Leaders have a huge influence on employee health and well-being, affecting employee wellbeing at a number of levels. Your behaviour directly influences how staff members feel about being at work either positively or negatively.
You are the principal interface between them and the organisation thereby influencing their behaviour by protecting them from excess pressure or other factors that may affect their well-being.
You can also be helpful by identifying problems at an early stage and encouraging them to deal with these problems.
Check the hints and tips section for practical input to your conversations.
Match the tool to the task
- Challenge is healthy loses its beneficial effect if resulting pressure becomes excessive. Learn more about how to recognise the signs of stressin your staff.
- Use the Skill/will matrix to understand the best way to support your staff member and keep challenge at a healthy level.
- Review your own competencies in light of the competencies described in the Stress at work framework and determine what you can do to help minimise stress in your staff.
- Help your staff take control of their well-being by preparing a Well-being@work plan.
- Encourage individuals to use What's in my control to gain an understanding of those areas that they can and cannot influence and control.
Tools, guides and resources
- Fundamental principles of occupational health and safety, Benjamin O Alli and International Labour Office (2008)
- Infection control: a psychosocial approach to changing practice, Paul Elliott (2009)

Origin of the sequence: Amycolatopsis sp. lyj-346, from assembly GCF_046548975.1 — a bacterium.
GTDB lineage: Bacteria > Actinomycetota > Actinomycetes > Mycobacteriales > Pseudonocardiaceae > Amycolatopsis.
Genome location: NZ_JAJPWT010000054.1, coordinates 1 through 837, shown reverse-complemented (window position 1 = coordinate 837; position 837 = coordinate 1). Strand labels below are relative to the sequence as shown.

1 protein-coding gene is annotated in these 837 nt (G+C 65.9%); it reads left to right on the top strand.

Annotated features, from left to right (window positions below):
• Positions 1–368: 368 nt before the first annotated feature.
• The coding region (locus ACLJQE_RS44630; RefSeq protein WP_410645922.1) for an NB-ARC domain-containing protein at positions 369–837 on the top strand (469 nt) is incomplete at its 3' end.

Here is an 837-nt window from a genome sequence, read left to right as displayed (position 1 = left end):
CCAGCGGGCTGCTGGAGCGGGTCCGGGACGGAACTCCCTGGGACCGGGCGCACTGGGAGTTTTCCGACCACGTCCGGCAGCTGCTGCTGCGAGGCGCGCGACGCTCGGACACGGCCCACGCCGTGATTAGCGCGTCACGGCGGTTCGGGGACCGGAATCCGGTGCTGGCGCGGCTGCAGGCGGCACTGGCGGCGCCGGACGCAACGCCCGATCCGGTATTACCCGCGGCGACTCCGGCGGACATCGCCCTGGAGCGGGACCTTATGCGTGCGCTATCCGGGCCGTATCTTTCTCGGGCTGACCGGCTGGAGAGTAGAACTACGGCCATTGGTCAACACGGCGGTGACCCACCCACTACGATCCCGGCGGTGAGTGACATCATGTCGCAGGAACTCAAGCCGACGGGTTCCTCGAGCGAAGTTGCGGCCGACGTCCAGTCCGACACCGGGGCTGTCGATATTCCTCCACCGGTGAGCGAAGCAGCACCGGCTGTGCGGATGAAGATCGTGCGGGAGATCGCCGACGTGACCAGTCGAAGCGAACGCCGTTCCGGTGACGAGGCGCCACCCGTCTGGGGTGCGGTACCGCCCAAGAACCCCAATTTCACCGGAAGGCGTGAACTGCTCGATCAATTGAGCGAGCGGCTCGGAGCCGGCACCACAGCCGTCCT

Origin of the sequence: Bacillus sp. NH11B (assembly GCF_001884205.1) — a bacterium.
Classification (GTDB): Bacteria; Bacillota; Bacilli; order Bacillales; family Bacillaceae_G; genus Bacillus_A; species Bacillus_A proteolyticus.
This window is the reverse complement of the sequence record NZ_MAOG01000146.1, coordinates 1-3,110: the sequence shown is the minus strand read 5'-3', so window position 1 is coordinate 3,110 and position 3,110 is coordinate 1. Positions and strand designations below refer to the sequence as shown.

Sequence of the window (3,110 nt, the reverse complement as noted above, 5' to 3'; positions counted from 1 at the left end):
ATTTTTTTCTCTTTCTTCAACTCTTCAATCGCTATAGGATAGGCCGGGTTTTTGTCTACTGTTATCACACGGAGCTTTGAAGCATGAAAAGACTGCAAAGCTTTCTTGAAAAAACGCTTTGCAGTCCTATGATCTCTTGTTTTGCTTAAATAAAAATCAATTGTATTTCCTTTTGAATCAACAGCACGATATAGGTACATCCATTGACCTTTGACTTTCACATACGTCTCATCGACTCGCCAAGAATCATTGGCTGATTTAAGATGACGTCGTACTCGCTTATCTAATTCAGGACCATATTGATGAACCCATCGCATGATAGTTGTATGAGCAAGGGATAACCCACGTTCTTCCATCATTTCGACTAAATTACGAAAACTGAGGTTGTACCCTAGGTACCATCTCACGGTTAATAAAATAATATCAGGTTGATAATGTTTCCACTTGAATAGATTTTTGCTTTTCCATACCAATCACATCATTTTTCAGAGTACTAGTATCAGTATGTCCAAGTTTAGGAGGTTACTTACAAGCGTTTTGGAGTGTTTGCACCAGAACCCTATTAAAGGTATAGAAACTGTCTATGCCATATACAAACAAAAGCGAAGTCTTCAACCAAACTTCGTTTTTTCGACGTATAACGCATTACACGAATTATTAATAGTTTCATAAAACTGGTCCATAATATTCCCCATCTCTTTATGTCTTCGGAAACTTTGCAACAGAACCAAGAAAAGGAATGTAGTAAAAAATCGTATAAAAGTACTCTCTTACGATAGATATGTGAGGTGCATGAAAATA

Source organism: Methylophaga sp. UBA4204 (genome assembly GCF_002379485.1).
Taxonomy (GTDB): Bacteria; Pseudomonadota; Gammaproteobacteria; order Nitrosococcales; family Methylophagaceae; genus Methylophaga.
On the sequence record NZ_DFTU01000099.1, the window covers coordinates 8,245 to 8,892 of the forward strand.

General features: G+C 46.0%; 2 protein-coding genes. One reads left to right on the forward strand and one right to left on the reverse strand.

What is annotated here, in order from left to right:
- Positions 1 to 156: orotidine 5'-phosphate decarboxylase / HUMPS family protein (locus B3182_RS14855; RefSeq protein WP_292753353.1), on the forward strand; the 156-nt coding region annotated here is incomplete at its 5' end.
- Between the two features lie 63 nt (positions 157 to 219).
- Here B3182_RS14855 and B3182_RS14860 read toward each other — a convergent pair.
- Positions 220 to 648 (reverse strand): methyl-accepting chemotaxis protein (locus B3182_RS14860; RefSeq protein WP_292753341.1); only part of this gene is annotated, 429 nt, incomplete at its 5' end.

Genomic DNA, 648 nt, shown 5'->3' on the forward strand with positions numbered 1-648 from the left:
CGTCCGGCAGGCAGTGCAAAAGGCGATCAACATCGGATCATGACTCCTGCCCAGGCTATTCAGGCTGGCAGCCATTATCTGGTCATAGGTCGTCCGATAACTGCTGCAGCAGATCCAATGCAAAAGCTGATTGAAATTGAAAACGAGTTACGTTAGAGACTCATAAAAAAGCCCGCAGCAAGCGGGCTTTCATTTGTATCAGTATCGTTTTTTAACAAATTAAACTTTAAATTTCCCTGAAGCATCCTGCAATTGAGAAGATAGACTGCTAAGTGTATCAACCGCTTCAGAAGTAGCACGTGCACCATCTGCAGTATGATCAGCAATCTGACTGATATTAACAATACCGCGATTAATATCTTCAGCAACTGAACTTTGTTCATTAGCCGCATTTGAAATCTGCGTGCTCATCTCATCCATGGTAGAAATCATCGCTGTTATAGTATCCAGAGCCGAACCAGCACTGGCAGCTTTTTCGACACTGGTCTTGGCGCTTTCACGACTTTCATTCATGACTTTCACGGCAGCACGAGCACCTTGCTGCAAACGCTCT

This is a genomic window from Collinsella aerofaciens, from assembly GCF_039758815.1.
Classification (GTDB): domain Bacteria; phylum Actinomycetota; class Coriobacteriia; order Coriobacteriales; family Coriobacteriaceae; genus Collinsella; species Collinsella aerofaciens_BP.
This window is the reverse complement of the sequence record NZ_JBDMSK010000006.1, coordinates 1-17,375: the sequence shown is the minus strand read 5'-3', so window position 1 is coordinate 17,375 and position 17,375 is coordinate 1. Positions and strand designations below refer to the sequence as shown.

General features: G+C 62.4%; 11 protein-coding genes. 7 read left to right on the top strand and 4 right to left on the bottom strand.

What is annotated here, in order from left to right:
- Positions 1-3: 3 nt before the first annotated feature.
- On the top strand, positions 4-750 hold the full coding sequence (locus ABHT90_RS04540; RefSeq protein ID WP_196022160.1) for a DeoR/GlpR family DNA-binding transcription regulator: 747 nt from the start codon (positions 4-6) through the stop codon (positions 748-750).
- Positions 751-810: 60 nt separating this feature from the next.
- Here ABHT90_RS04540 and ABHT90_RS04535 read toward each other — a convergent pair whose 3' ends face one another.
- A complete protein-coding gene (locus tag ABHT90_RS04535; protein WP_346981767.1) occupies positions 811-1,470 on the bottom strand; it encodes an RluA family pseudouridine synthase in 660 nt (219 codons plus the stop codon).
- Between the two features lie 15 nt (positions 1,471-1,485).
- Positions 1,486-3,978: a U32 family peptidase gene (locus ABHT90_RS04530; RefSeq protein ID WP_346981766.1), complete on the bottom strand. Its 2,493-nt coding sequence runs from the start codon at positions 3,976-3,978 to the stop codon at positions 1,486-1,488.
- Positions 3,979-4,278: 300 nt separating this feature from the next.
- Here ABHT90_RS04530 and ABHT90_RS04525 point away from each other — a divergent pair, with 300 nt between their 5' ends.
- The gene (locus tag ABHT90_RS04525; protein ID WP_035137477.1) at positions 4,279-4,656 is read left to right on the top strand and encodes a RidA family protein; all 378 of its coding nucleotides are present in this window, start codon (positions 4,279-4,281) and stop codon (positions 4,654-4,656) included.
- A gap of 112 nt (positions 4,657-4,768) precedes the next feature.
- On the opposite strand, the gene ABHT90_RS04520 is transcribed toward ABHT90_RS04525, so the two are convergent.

- The stress pocketbook, Mary Richards and Phil Hailstone (2009)
- Overcoming secondary stress in medical and nursing practice: a guide to professional resilience and personal well-being, Robert J. Wicks (2005)
- How to survive in medicine: personally and professionally, Jenny Firth-Cozens (2013)
Hints and tips for conversations
- Watch out for these signs of stress in yourself and your staff members.
- Working too hard. When times are tough, we tend to double our efforts. Putting in very long days on a regular basis will tire you out and render you ineffective.
- Loss of self. Stress can cause us to withdraw or do things out of character. If you're losing your personality or skipping things that used to be important to you, step back and evaluate your stress level.
- Delusions of grandeur. We all like to think we're important. However, it is unlikely that your job directly affects the fate of your entire Trust. Keep your role in perspective. Take a break when required.
- Encourage your staff members to understand their priorities and make sure they make them known.
Designed and developed for the London Leadership Academy by Heather Schoenheimer Consulting, in conjunction with the Royal Free London Foundation Trust OD Department